Numbers are not a bad thing in the newsroom.
This is in response to a piece by our partners over at The New York Times. Ostensibly the story was about burnout in the online media world. But it prompted a lot of discussion among the journalists here and, I imagine, other online operations as well.
Putting aside the trepidation about early start times (talk to the folks producing Squawk about early) and heavy workloads, the story pointed out many places use Internet metrics to gauge performance — and sometimes compensation — in the newsroom. The tone seemed to suggest that wasn't an altogether good thing.
Hey, I love my traffic gauges and gizmos. They tell me if we are covering the things our readers are actually interested in. Connecting with the reader, after all, is essential to effective journalism. The staff here seems to get motivated by them, too. It's a group scorecard we can all take pride in.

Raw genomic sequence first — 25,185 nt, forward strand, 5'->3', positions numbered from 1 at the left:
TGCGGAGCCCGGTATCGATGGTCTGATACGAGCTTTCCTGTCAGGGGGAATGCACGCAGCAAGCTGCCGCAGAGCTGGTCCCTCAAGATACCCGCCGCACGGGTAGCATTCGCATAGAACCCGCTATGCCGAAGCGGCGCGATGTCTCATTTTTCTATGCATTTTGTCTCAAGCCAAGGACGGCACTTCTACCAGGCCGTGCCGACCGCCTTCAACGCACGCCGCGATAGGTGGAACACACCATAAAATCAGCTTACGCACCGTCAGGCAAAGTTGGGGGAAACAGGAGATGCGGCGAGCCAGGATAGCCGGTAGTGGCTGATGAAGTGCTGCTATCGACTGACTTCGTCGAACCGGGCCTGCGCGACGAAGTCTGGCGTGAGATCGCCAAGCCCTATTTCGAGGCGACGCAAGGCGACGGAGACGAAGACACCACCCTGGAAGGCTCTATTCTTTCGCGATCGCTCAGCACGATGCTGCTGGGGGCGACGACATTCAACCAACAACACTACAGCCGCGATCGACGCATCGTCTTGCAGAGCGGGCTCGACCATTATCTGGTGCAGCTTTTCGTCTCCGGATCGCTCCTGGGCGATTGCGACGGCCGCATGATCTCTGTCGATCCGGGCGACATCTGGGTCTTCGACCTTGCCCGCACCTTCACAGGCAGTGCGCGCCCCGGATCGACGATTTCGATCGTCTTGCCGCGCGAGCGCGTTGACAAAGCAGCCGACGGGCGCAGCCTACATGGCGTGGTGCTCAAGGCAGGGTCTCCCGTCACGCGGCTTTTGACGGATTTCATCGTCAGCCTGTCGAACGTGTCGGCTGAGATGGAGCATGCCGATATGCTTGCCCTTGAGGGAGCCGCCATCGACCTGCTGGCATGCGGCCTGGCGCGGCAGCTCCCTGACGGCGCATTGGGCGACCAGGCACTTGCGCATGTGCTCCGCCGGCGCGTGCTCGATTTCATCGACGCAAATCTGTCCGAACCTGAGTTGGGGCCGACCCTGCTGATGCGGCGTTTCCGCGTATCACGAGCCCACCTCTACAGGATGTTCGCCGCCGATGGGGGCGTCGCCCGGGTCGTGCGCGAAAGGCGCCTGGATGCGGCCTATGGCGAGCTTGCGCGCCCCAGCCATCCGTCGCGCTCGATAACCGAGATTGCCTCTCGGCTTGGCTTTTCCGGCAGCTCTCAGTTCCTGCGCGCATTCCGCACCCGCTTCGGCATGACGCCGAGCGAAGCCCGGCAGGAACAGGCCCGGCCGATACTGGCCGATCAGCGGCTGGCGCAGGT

The compensation part? I'm not a fan there. Editing and placement can affect the numbers too much — and it's not in the writer's hands alone. One ticked-off editor could cost a writer a day's pay. Conversely, pay-by-clicks methods could lead to some headline-juicing temptations. The line between edgy and misleading is a fine one. Money might make some come down on the wrong side.
Now, do you let the numbers guide all your editorial decisions? No. Sometimes you give a piece a ride high on the homepage because it's the right thing to do. Take an infant formula recall story, for example. Not everyone will read it, but if a few of the right people do, then you've made the world a better place ... another point for journalism.